Not that these aren’t great books, but it started feeling like it’s not valid for a young woman to go on a hero’s journey without also finding true love along the way.
The conversation turned to look at books for younger readers, and here we ran into a startling statistic:
According to a 2011 study of 6,000 children’s books, only 31 percent had central female characters, and even fewer featured main characters of color.
That’s of all children’s books, but from our admittedly unscientific review of middle grade science fiction, it doesn’t seem far off.
A genre that’s supposed to inspire us towards a bright future isn’t making space for half the population’s dreams. Boys go and have adventures, girls are to be defended, or prizes to be won, and the landscape is very, very white.
This can’t be healthy.
Sally Ride, first woman in space and Presidential Medal of Freedom recipient, famously said:
“Young girls need to see role models in whatever careers they may choose, just so they can picture themselves doing those jobs someday. You can’t be what you can’t see.”
Girls need to read stories where any number of possible roles are modeled for them. Just as importantly, boys need to read stories where girls are active participants in adventures. And children of all colors and backgrounds need to know the future includes them.
It’s time for a bigger universe.
We've got a great collection of 20 stories from amazing authors, ranging from Nebula and Hugo winners to relative newcomers to the field. 90% of the stories in the anthology are brand new, and 80% have central female characters. We don't have girls who are prizes to be won or waiting to be rescued. All of our heroines and heroes are on their own adventure, not a side note in someone else's. Our characters are white, black, Asian, Latino. Human and robot. Everyone belongs here.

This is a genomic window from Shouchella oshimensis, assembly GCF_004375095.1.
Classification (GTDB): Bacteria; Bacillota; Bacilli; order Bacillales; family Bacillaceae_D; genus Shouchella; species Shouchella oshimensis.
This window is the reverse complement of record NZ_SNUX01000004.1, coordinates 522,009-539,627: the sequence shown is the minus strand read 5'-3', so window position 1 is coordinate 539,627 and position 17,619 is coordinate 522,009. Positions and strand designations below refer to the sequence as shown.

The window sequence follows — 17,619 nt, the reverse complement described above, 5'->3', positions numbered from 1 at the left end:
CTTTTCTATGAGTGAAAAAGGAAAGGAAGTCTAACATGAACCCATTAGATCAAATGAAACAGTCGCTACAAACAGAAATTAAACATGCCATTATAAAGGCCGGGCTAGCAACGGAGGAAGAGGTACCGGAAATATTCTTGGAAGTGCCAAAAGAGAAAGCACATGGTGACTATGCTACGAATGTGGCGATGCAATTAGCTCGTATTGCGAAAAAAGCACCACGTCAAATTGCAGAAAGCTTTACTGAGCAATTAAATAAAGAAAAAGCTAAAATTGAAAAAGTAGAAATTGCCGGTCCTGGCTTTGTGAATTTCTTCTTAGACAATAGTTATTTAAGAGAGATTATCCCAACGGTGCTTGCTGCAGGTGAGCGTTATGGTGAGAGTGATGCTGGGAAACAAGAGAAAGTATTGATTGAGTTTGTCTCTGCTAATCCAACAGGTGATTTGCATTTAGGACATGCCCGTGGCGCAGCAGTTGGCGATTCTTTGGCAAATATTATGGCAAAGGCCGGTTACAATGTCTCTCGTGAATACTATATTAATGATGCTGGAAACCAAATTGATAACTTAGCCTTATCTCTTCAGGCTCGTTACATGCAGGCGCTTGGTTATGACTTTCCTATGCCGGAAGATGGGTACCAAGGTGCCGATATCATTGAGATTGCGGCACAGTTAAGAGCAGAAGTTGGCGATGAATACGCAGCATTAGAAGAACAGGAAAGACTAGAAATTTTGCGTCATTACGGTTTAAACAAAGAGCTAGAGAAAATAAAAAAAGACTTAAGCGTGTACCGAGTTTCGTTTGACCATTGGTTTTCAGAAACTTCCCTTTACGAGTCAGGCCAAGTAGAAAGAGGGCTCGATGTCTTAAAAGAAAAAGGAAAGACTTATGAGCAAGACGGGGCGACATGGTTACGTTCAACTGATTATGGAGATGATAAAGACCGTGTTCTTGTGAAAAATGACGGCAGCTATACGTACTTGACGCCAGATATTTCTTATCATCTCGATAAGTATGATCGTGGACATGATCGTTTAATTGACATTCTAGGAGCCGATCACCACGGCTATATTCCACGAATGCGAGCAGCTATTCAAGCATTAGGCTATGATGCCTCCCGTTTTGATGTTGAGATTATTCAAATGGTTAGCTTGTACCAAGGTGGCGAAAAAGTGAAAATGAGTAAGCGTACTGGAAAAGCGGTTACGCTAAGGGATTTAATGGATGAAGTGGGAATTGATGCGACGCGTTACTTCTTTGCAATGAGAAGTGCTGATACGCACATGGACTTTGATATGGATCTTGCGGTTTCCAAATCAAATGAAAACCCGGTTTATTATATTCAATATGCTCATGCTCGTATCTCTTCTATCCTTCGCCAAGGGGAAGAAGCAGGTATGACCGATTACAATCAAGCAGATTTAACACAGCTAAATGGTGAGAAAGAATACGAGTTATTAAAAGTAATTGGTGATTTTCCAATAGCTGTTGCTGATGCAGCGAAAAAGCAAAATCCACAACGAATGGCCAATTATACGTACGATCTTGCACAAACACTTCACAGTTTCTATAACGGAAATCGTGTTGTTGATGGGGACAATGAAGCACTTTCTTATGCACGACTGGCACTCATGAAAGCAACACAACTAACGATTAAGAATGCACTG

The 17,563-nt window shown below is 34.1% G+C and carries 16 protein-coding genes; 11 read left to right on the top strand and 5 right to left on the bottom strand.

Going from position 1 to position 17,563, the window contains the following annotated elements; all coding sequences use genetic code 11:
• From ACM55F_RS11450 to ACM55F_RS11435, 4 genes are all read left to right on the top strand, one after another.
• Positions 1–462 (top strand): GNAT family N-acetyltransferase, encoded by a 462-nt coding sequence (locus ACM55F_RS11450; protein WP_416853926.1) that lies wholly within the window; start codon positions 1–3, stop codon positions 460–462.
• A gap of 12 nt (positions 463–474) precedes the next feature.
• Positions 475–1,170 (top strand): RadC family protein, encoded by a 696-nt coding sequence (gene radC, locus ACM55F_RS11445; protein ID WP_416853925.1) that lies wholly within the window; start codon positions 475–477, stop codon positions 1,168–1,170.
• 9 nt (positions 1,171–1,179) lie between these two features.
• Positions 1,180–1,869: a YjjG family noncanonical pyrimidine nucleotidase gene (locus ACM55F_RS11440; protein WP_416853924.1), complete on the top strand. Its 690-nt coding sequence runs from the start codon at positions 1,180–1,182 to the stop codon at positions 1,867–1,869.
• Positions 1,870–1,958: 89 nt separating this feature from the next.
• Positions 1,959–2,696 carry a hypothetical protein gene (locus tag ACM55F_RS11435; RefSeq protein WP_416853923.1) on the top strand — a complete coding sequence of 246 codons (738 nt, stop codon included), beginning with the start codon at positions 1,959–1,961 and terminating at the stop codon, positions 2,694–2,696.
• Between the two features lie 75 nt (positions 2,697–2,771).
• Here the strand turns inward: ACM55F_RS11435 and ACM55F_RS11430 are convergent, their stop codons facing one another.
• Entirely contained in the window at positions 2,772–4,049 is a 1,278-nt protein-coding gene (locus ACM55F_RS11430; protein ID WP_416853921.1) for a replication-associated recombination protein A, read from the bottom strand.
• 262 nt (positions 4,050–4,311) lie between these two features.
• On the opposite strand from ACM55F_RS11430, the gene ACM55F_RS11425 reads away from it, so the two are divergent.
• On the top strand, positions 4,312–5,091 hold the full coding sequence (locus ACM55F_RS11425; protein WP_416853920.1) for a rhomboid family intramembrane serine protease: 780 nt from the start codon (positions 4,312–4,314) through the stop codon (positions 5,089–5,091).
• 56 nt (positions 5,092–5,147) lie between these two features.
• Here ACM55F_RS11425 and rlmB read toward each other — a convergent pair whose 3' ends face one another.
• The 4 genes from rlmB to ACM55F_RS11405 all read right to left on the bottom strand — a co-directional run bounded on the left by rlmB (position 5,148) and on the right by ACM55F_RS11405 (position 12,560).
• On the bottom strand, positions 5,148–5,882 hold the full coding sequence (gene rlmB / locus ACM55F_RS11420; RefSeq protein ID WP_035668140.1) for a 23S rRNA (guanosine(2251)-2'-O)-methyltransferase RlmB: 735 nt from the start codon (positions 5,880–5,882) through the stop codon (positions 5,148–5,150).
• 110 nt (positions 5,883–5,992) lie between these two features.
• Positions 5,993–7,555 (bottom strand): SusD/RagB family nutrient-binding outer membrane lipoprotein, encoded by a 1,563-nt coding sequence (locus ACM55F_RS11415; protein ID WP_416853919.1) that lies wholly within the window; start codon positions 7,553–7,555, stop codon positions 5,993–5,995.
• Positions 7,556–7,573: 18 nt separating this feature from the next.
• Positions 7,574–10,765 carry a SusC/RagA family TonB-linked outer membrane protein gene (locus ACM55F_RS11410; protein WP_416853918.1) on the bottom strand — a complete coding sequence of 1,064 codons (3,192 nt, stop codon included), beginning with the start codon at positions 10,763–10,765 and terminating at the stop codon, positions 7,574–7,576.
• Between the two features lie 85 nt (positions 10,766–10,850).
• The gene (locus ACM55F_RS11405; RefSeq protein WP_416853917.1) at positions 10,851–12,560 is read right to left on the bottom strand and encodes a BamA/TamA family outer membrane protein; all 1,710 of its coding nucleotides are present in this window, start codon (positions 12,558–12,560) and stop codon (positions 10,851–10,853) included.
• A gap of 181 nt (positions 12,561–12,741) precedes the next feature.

Deborah has a story in the anthology too! When I asked her to elucidate on why she’s participating, she gave me this great quote:
A science fiction story is a pathway leading into a possible future. Let's help our young people along the way. Let's show them that no pathway is barred to them because of their gender. Let's make our characters as gloriously diverse as real life and show our young people that they can walk into whatever future they want.
A Kickstarter campaign is underway to help finance the publication of this important anthology. So far, backers who believe in the importance of diversity have committed over $2800 in support of the project, and the anthology has been chosen as a Kickstarter Staff Pick. Backers have a number of options, including pre-ordering copies of the 2015 Young Explorer’s Adventure Guide, donating copies to schools or being listed in the back of the print and digital version of the book as a supporter.
*The study is “Gender in Twentieth-Century Children’s Books: Patterns of Disparity in Titles and Central Characters.” (http://gas.sagepub.com/content/25/2/197.full.pdf+html) The results are also discussed in this Guardian article. (http://www.theguardian.com/books/2011/may/06/gender-imbalance-children-s-literature)
Tuesday, 4 November 2014
I have been placing some of my reprint stories on Wattpad. This is a site where writers share their works with a potentially huge audience. I've seen stories with millions of reads. I'm not there yet!
It does seem that these stories are freely accesible by everyone, so placing your stories there appears to lose you first publication rights. But of course that's not a problem with reprints.